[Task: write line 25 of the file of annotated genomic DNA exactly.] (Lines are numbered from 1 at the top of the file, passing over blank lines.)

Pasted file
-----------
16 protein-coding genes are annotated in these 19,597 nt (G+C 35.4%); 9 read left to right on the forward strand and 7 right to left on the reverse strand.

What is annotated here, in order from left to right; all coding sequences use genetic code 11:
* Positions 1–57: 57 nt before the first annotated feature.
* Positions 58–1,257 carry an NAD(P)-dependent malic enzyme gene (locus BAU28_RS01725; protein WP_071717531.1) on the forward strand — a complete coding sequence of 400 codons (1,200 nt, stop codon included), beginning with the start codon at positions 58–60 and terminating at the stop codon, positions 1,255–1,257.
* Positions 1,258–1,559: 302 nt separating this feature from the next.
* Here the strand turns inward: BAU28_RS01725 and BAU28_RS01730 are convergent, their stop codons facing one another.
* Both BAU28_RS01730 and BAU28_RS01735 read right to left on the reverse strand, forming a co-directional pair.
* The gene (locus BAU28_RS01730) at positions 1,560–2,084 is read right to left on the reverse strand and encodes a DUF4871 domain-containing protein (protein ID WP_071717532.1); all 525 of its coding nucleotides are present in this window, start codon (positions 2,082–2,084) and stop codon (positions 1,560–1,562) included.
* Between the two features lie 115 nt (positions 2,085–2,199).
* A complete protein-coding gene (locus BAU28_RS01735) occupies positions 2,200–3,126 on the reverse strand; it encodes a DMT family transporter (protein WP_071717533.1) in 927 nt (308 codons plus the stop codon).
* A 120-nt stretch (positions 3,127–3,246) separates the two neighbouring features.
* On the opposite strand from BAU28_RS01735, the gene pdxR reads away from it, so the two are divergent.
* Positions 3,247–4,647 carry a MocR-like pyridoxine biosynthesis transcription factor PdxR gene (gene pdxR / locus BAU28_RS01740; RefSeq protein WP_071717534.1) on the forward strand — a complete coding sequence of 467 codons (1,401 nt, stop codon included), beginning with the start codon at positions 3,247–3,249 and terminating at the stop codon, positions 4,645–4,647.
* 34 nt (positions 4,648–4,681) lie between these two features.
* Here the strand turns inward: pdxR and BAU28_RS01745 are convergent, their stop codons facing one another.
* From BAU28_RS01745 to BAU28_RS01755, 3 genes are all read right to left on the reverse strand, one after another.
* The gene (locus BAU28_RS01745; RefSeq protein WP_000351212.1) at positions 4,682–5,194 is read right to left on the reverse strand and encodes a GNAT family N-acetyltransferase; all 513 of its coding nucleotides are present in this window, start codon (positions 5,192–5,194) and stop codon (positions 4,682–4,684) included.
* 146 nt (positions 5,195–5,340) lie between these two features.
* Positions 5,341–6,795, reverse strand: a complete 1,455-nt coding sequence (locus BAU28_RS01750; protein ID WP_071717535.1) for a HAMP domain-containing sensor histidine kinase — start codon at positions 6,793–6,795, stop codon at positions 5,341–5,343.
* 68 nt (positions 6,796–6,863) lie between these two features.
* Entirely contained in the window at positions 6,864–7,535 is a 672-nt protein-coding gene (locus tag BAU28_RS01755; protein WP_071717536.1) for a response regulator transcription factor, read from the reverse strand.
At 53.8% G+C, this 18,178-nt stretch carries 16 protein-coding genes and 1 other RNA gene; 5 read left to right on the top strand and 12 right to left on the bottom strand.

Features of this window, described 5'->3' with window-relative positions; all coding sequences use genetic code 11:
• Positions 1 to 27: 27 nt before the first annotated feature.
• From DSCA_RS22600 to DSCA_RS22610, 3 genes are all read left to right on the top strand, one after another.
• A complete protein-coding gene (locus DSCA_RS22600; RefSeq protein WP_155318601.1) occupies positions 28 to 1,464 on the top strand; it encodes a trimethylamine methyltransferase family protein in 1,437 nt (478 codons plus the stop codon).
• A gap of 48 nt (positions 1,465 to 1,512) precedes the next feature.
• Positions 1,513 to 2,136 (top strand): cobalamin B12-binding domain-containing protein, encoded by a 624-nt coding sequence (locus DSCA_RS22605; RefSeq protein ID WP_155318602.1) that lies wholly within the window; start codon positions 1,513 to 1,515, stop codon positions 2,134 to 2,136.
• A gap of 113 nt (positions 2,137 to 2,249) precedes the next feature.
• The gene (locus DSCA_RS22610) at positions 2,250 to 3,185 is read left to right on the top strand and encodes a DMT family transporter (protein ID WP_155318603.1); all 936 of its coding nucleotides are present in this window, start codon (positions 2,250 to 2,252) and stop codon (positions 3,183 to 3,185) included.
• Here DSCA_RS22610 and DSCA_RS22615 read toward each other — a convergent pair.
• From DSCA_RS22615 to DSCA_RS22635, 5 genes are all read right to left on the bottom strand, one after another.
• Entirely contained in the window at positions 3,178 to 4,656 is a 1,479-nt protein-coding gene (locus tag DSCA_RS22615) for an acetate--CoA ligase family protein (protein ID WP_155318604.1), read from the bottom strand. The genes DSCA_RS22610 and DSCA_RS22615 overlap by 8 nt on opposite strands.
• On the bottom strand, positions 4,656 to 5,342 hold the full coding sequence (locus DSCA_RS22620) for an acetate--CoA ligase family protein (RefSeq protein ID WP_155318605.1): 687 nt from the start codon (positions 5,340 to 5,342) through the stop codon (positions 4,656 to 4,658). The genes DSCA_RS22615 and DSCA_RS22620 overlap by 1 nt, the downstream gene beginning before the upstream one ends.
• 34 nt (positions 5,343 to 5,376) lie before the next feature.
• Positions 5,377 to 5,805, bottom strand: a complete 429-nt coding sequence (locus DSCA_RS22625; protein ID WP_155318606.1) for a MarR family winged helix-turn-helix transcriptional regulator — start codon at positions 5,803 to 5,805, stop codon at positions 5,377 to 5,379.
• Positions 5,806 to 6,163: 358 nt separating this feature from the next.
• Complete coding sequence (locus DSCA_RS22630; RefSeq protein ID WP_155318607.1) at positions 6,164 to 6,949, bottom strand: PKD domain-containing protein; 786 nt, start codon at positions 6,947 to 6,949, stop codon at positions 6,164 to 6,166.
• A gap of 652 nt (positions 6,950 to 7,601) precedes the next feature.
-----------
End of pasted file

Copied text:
• From DSCA_RS22600 to DSCA_RS22610, 3 genes are all read left to right on the top strand, one after another.